“It’s in the nation’s best interest that we have a prepared armed forces,’’ Ryan Orndorff, director of natural resources for the Department of Defense, told us. “It’s also in the nation’s best interest that these imperiled species remain in existence.”

Hawaiian honeycreepers


Oreomystis bairdi

Source: Cornell Lab of Ornithology’s Macaulay Library

20230831-opinion-saving the birds-akikiki

Photo Illustration/Alberto Mier/CNN/Bow Tyler


Loxops caeruleirostris

Source: Cornell Lab of Ornithology’s Macaulay Library

20230831-opinion-saving the birds-akeke'e

Photo Illustration/Alberto Mier/CNN/Bow Tyler

The hemisphere’s most unusual rescue mission is unfolding in Hawaii. Long the world’s capital of extinction, the state has already lost more than two-thirds of its 140 native bird species, from crows to owls to hawks. Now, avian malaria spread by mosquitoes is killing off the last of 15 endangered species of finches known as honeycreepers, some with plumage that span the rainbow and beaks that curve in half circles.

For years these birds escaped the malaria-carrying mosquitos because the bugs were found only in the lowlands where the temperatures were hot enough for the insects to breed. But warming climates are enabling the deadly mosquitoes to reach higher elevations – home to the last of the forest birds with such melodious names as the Akikiki and the Akeke’e.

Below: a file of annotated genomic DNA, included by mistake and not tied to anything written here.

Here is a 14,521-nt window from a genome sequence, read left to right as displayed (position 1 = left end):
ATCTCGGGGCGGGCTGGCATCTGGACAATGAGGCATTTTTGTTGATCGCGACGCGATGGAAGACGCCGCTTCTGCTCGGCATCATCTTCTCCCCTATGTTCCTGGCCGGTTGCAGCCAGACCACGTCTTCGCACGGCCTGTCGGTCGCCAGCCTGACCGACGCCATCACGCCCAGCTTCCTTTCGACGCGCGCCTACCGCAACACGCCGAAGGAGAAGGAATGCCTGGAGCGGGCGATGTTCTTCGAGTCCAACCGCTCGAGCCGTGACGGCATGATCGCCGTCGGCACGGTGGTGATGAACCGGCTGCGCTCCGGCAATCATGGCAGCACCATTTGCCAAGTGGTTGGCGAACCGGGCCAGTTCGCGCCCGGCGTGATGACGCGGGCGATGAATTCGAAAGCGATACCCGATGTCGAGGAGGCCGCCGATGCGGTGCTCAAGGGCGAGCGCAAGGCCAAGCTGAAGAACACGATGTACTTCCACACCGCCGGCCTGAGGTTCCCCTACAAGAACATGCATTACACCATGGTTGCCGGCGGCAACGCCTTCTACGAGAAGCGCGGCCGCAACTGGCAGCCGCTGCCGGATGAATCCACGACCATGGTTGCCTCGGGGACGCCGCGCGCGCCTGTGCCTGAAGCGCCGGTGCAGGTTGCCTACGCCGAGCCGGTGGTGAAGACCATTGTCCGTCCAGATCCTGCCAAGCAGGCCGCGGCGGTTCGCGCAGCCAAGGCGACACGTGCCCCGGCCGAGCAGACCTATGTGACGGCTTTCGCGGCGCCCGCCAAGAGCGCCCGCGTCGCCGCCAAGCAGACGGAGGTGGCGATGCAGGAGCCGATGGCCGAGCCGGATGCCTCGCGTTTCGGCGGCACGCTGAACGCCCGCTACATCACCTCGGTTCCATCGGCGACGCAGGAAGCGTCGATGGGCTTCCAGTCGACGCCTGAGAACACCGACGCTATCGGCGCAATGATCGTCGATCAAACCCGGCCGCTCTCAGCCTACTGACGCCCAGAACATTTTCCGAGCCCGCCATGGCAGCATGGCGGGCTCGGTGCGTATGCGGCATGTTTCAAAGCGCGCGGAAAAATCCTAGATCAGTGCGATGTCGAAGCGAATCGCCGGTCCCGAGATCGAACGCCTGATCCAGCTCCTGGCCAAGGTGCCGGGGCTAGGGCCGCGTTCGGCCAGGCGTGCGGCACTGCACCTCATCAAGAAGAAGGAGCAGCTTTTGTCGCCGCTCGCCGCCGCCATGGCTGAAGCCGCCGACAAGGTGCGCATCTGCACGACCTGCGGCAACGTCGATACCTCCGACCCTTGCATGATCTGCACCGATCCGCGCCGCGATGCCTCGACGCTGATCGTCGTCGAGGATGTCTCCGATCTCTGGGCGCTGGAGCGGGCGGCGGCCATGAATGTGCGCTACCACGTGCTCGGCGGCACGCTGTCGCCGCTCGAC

The remedy is a massive project releasing clouds of lab-bred mosquitos infused with bacteria that should act as a kind of birth control when they mate with wild mosquitos. The plan is to breed millions of these insects on the mainland, lower their temperatures to manage the trip to Hawaii and then gradually spread them across the rainforests, first in Maui and then Kauai this year and next.

20230831-opinion-saving the birds-Hawaiian Honeycreepers

Photo Illustration/Alberto Mier/CNN/Bow Tyler/Jack Jeffrey

These and other cases explored throughout our book show that almost any bird species can be preserved with the help of modern remedies. But to put these tools to work is going to take stepped-up support from state and federal agencies and Congress, starting with providing levels of funding equal to the breadth of the losses.

The state and federal wildlife agencies that watch over troubled species also remain hampered by antiquated policies. Too much of the focus is on the final stages of a bird’s existence – as in the case with the grasshopper sparrow – when costs are highest, challenges are greatest and there’s little room for error.